Boeing swung to a $160 million profit in the second quarter of 2022, a period marked by significantly more aircraft deliveries and a booming aircraft services business.
The Virginia-based company delivered 121 commercial aircraft in the period, up from 95 the previous quarter and just 79 in the second quarter of 2021.
Boeing generated $16.7 billion in second-quarter revenue, a 2% year-on-year decline that reflects weaker sales in its Defense, Space & Security business.
Boeing’s $160 million profit in the period compares to a $1.2 billion loss in the first quarter of the year and a $567 million profit in the second quarter of last year.
“We made important progress across key programmes in the second quarter and are building momentum in our turnaround,” says Boeing chief executive David Calhoun. “As we begin to hit key milestones, we were able to generate positive operating cash flow this quarter and remain on track to achieve positive free cash flow for 2022.”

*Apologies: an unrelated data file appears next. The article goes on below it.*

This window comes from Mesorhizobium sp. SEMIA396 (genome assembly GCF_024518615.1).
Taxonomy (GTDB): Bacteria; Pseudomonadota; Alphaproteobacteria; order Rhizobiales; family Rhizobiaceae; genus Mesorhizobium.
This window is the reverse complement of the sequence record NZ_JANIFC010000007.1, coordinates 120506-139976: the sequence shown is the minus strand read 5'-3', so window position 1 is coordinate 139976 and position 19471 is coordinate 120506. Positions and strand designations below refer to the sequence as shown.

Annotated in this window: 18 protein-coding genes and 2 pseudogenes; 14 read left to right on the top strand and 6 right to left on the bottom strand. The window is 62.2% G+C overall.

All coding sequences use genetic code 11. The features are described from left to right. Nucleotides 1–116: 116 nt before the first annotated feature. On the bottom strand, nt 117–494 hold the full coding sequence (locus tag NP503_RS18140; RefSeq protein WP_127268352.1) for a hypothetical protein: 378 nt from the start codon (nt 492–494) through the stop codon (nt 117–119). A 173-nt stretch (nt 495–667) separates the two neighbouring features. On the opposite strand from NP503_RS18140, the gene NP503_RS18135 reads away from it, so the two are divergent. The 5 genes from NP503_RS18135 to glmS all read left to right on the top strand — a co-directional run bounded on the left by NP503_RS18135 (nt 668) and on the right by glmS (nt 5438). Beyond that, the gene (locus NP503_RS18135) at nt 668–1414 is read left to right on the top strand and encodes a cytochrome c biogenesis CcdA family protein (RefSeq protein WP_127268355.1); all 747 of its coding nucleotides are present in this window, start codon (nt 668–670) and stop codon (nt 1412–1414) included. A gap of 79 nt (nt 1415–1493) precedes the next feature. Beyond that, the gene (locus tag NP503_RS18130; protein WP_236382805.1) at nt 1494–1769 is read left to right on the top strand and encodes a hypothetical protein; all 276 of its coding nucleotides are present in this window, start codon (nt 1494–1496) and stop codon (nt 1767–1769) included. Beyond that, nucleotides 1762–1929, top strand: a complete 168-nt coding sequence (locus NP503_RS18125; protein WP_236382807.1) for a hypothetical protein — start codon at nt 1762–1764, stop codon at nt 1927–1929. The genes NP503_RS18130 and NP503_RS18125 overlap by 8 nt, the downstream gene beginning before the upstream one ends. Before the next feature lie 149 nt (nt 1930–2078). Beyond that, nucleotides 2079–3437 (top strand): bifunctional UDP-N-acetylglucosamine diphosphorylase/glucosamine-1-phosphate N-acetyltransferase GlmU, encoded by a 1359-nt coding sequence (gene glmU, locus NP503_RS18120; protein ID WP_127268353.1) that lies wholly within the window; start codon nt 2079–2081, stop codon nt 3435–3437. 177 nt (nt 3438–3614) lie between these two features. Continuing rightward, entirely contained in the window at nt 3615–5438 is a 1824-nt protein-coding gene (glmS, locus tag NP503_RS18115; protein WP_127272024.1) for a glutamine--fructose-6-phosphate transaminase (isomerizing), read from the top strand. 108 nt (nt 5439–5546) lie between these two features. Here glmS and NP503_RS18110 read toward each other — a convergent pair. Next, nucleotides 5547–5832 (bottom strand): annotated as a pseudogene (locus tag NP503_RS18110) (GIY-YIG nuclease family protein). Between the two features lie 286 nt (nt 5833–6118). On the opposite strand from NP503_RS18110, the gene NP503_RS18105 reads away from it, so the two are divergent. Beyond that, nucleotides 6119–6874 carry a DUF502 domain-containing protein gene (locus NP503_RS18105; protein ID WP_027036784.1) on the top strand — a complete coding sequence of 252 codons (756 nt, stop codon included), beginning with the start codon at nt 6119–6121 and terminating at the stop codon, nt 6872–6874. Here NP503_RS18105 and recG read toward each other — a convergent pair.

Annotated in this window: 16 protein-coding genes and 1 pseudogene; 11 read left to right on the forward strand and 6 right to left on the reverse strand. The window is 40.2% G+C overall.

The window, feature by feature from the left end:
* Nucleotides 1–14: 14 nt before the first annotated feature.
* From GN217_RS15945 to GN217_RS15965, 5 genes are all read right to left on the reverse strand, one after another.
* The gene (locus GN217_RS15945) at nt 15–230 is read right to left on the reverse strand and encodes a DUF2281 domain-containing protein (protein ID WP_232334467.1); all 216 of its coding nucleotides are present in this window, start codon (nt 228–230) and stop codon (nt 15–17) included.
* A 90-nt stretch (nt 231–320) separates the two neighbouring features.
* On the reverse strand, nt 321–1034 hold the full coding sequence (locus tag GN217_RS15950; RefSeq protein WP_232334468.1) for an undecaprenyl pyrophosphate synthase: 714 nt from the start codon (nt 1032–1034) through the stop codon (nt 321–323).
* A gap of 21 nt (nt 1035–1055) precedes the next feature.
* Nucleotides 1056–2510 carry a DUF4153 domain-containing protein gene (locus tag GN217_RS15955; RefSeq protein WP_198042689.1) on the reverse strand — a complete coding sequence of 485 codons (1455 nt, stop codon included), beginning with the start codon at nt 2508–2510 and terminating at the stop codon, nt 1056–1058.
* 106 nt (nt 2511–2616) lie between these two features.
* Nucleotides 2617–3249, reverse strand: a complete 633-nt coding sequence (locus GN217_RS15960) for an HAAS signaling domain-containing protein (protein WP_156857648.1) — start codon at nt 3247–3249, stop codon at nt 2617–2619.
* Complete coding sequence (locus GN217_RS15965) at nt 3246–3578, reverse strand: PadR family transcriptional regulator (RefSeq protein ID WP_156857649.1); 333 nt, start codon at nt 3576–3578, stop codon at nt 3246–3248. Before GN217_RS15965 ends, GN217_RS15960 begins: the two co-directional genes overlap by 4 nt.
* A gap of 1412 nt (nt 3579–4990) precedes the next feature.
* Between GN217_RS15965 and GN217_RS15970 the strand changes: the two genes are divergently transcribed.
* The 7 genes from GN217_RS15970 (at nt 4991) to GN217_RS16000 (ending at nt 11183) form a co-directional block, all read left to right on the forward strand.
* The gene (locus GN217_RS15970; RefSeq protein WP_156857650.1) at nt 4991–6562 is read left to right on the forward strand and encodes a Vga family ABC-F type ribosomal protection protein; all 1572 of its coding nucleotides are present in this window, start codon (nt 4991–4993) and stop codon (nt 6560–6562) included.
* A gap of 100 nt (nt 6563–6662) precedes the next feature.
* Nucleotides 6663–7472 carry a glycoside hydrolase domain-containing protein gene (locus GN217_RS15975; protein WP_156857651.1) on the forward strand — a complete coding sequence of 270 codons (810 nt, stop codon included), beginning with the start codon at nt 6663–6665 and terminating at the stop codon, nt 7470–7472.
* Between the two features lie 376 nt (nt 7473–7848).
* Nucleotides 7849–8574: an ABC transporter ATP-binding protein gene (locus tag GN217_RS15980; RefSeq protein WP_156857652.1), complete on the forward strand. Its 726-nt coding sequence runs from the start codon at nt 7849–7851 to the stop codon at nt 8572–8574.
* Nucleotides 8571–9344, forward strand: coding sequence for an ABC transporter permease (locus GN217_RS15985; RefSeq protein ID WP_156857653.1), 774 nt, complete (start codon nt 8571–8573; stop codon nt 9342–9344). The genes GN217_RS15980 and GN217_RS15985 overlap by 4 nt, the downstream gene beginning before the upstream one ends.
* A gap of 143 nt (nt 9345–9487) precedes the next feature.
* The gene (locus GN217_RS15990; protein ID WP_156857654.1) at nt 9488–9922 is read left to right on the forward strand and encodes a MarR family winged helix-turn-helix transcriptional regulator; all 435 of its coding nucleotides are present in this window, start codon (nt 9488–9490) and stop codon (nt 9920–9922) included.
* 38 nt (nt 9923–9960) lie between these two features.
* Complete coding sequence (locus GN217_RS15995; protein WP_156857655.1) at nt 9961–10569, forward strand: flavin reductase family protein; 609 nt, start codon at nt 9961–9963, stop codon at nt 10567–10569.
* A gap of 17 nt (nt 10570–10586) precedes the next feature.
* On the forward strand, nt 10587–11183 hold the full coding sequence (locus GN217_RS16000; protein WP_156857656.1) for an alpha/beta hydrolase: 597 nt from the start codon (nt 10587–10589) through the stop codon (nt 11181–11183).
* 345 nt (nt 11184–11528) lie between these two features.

Despite the company-wide profit, Boeing’s commercial aircraft division continues operating in the red. That business lost $242 million in the second quarter, roughly half its $472 million loss one year prior. Boeing Commercial Airplanes has lost $1.1 billion in the first six months of this year.
The company’s 787 deliveries remain halted, as they have been for most of the last roughly 21 months.
“The company continues to work with the FAA [Federal Aviation Administration] to finalise actions to resume  deliveries, and is readying airplanes for delivery,” Boeing says. “The programme is producing at a very low rate and will continue to do so until deliveries resume, with an expected gradual return to five per month.”
Boeing Global Services, the company’s aftermarket services arm, turned a $728 million profit in the second quarter, up from a $531 million profit in the same period of 2021.
Boeing Defense, Space & Security was also profitable in the second quarter, to the tune of $71 million. But that business’s revenue slipped 10% year-on-year to $6.2 billion.
Boeing attributes the dip primarily to “charges on fixed-price development programmes”, including a $147 million hit against its MQ-25 unmanned aircraft programme and a $93 million knock against its Commercial Crew space project.
Boeing’s second-quarter figures remain significantly depressed from highs in 2018, prior to the 737 Max grounding and the Covid-19 pandemic.
In the second quarter of 2018, for instance, the company brought in $24 billion in revenue – 45% more than the $16.7 billion logged in the second quarter of 2022.